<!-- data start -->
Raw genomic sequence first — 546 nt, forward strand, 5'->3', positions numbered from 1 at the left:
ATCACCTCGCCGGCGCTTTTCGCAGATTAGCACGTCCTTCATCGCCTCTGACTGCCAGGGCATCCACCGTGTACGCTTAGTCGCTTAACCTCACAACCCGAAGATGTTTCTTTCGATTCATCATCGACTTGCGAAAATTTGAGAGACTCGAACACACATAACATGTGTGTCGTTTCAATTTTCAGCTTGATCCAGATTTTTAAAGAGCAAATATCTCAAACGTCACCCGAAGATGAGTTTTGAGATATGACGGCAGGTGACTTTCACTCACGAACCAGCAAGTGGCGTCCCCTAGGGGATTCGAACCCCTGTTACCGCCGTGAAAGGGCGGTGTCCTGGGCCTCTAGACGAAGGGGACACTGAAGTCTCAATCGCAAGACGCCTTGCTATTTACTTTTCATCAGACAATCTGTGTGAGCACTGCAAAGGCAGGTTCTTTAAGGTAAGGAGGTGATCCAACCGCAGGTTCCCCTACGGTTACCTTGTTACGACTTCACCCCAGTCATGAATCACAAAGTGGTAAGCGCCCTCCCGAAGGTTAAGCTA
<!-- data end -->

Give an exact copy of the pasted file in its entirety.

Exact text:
Raw genomic sequence first — 546 nt, forward strand, 5'->3', positions numbered from 1 at the left:
ATCACCTCGCCGGCGCTTTTCGCAGATTAGCACGTCCTTCATCGCCTCTGACTGCCAGGGCATCCACCGTGTACGCTTAGTCGCTTAACCTCACAACCCGAAGATGTTTCTTTCGATTCATCATCGACTTGCGAAAATTTGAGAGACTCGAACACACATAACATGTGTGTCGTTTCAATTTTCAGCTTGATCCAGATTTTTAAAGAGCAAATATCTCAAACGTCACCCGAAGATGAGTTTTGAGATATGACGGCAGGTGACTTTCACTCACGAACCAGCAAGTGGCGTCCCCTAGGGGATTCGAACCCCTGTTACCGCCGTGAAAGGGCGGTGTCCTGGGCCTCTAGACGAAGGGGACACTGAAGTCTCAATCGCAAGACGCCTTGCTATTTACTTTTCATCAGACAATCTGTGTGAGCACTGCAAAGGCAGGTTCTTTAAGGTAAGGAGGTGATCCAACCGCAGGTTCCCCTACGGTTACCTTGTTACGACTTCACCCCAGTCATGAATCACAAAGTGGTAAGCGCCCTCCCGAAGGTTAAGCTA